Arab League and top European diplomats have denounced Israel’s approval of thousands of new settler units across the occupied West Bank, less than a month after the United Arab Emirates (UAE) and Bahrain signed agreements to normalize relations with the Tel Aviv regime, which in return pledged to freeze its plans to annex swathes of the occupied territory.
Secretary-General of the Arab League, Ahmed Aboul Gheit, in a statement on Thursday censured Israeli officials over giving the green light for the construction of the structures after an eight-month lull in settlement expansion.
He emphasized that the Israeli settlement expansion activities remain a formidable obstacle to implementing a so-called two-state solution to the Israeli-Palestinian conflict.
“Netanyahu administration’s insistence on pressing ahead with settlement expansion to satisfy the extreme right-wing reflects its rejection of a solution to the conflict, and even its commitment to eliminate any chances for achieving peace in the future,” Aboul Gheit said.
“The international community should assume its responsibilities regarding the Netanyahu administration's attempts to resume settlement activities, especially since there are indications that other settlement construction plans are being prepared to be announced soon,” the Arab League chief pointed out.
Aboul Gheit added he had discussed the matter with the UN Special Coordinator for the Middle East Peace Process, Nickolay Mladenov, during a recent meeting.
Separately, Mladenov condemned on Thursday Israel's approval of thousands of new settlement housing units in the occupied West Bank.
“On October 14 and 15, Israeli authorities advanced nearly 5,000 housing units, most of which are in outlying locations deep inside the occupied West Bank. Settlement construction is illegal under international law and is one of the major obstacles to peace,” he said in a statement.
The high-ranking UN official then called on Israeli authorities to immediately cease all settlement-related activities.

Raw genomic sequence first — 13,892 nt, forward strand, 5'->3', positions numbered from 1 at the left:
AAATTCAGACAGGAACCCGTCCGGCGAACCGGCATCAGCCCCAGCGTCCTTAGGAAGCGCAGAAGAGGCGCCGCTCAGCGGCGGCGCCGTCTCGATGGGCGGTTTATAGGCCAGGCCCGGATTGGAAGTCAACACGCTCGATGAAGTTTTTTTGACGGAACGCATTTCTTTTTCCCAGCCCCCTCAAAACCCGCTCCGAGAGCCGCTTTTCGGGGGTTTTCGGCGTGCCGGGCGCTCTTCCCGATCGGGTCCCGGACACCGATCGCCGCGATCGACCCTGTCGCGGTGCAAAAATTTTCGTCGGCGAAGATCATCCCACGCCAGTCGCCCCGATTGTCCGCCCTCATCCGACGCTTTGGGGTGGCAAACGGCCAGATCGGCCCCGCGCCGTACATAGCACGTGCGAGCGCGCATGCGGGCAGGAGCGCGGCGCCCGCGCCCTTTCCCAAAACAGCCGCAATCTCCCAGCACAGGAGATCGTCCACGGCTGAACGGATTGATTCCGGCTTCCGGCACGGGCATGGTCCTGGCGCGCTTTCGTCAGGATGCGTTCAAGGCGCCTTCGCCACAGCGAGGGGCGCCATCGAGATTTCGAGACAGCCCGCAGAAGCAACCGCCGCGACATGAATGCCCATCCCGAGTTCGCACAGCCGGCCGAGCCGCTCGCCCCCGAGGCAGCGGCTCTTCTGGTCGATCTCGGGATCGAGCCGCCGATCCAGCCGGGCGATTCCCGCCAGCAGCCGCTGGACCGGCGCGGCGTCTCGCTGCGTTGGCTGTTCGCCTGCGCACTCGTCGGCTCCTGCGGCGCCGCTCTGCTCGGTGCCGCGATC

Moreover, senior European diplomats on Friday condemned Israel's decision to approve thousands more settlement units in the occupied West Bank, calling it a “counterproductive” move that undermines regional peace efforts.
“The expansion of settlements violates international law and further imperils the viability of a [so-called] two-state solution to bring about a just and lasting peace to the Israeli-Palestinian conflict,” a joint statement from the foreign ministers of Germany, France, Britain, Italy and Spain read.
“As we have emphasized directly with Israel, this step furthermore undermines efforts to rebuild trust between the parties with a view to resuming dialogue,” the top diplomats said, demanding the immediate cessation of settlement construction activities in the Palestinian lands.
The ministers said pushing ahead with more settlements would be a “counterproductive move” in light of normalization agreements reached between Israel, the UAE and Bahrain.
Israeli prime minister Benjamin Netanyahu signed US-brokered normalization deals with the Emirati Foreign Minister Sheikh Abdullah bin Zayed Al Nahyan and Bahrain's Foreign Minister Abdullatif bin Rashid al-Zayani during an official ceremony hosted by President Donald Trump at the White House on September 15.
Palestinians, who seek an independent state in the occupied West Bank and Gaza, with East Jerusalem al-Quds as its capital, view the deals as betrayal of their cause.
More than 600,000 Israelis live in over 230 settlements built since the 1967 Israeli occupation of the Palestinian territories of the West Bank and East Jerusalem al-Quds.
Since Trump took office in December 2016, Israel has stepped up its illegal settlement construction activities in defiance of United Nations Security Council Resolution 2334, which pronounced settlements in the West Bank and East Jerusalem al-Quds “a flagrant violation under international law.”
All Israeli settlements are illegal under international law as they are built on occupied land.
Press TV’s website can also be accessed at the following alternate addresses: